1. "Can you imagine how arse-achingly awful a film about some nice gay men having a nice time would be?"

    The Kids Are All Right? The way they treat the help ...

  2. I haven't seen it - are they "nice"?
    Or are you being sarcastic?
    Will - of & Grace fame - I guess he was "nice"...

    1. They are absolute caricatures of Hollywood liberals but the Messicun gardener? Treated like shit. No one noticed in reviews I saw.

  3. That gay lad from the cartoon sure looks to be likes he's fighting stereotypes.

  4. Tell no one ( french movie ) encompases the real world of the coruption of wealth,murder,everlasting love,and betrayal (how the fuck do you spell that?) Where the strongest,most intelligent character is the realistic dyke (without any shitty usa crap.)

  5. Derek Jarman had a similar experience with Sebastiane. He was criticised for showing homosexual desire in a negative light. Some thought that Sebastiane's refusal to bow to the advances of Claudius due to his religious fervour were demeaning in some way.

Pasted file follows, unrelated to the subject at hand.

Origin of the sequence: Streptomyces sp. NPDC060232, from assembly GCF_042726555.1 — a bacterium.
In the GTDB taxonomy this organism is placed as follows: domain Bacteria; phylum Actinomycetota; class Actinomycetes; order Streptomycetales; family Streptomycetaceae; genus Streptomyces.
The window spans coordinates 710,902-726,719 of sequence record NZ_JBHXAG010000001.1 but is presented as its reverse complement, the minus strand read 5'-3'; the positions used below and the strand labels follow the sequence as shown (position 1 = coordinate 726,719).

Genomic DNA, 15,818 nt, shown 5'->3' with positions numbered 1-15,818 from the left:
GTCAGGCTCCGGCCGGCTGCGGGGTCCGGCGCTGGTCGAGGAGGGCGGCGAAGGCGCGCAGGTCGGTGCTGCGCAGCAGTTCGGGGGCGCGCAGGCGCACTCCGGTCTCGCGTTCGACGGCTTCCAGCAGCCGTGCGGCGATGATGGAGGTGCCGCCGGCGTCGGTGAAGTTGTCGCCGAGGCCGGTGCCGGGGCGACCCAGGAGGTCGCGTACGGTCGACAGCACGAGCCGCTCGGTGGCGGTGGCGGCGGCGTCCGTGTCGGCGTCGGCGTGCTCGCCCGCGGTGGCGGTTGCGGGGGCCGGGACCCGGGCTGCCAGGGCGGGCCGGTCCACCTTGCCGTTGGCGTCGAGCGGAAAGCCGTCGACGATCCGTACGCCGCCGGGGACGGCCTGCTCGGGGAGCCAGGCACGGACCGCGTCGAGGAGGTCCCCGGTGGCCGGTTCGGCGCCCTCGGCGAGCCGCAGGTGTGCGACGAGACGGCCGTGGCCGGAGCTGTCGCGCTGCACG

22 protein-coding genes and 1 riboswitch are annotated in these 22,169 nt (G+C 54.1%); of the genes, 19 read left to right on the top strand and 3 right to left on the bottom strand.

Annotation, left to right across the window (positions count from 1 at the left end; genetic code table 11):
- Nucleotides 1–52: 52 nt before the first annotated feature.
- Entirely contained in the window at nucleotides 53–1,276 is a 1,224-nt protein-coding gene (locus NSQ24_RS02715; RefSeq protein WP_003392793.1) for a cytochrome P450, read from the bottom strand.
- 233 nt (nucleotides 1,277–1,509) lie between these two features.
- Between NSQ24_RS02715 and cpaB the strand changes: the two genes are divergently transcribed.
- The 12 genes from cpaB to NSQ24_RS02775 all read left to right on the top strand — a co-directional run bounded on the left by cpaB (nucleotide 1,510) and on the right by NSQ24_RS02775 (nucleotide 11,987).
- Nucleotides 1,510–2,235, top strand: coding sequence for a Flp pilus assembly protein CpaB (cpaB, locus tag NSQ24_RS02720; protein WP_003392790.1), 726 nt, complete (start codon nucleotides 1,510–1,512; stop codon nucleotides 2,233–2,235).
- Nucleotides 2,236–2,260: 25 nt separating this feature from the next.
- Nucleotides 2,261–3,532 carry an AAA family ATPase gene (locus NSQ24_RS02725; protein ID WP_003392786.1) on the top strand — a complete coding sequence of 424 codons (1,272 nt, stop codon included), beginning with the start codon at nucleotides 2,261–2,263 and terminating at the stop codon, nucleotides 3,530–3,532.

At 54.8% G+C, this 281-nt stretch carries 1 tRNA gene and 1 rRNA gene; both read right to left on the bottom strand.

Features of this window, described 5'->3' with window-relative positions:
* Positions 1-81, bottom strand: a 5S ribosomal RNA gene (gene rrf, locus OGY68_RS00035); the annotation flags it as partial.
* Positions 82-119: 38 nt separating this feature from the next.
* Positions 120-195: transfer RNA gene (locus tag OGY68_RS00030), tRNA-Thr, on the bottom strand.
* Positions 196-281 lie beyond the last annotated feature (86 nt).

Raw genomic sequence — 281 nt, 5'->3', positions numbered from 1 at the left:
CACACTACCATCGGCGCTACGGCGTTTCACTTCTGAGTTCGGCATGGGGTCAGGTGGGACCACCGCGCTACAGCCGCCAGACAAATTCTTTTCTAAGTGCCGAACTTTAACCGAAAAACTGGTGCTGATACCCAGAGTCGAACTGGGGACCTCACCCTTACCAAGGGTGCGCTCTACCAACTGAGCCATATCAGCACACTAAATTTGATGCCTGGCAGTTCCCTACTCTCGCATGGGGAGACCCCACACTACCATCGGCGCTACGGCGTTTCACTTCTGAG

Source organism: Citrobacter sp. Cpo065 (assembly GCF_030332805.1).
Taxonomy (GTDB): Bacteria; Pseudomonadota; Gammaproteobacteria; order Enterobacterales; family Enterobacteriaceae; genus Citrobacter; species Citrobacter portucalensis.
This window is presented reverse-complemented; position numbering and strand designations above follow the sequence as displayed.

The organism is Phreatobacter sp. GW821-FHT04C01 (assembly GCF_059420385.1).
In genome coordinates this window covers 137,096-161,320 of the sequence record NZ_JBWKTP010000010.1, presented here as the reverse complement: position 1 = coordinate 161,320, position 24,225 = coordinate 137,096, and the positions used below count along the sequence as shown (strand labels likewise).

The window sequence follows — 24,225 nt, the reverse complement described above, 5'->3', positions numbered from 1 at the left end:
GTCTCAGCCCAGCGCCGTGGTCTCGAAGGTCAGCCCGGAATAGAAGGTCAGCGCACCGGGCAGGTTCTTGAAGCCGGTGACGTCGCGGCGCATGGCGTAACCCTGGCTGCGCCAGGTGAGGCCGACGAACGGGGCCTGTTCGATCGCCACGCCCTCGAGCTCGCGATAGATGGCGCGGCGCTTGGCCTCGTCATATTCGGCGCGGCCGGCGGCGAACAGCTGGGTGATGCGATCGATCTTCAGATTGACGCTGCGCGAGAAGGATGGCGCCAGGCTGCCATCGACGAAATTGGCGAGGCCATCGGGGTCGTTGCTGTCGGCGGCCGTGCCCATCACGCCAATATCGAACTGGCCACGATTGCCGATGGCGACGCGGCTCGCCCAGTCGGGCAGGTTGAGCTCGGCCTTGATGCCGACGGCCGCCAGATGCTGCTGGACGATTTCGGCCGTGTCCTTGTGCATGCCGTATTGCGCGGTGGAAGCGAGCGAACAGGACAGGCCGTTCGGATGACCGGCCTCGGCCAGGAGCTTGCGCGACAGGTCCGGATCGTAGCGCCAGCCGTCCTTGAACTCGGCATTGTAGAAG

Jarman took the point and his homosexual characters were never apologetic in the same way.

  6. "Can you imagine how arse-achingly awful a film about some nice gay men having a nice time would be?"

    Yes, I expect it would be. But what if their being gay were not the plot, just an incidental?--I'd like to see a remake of Genevieve in which the winning couple was gay...

  7. Can you tell us more about your experience of anal bleaching?

    1. I was just trying to think of something that would be painful and tedious - thanks for arseking.


  8. Have you seen "Ka-boom"? I love it!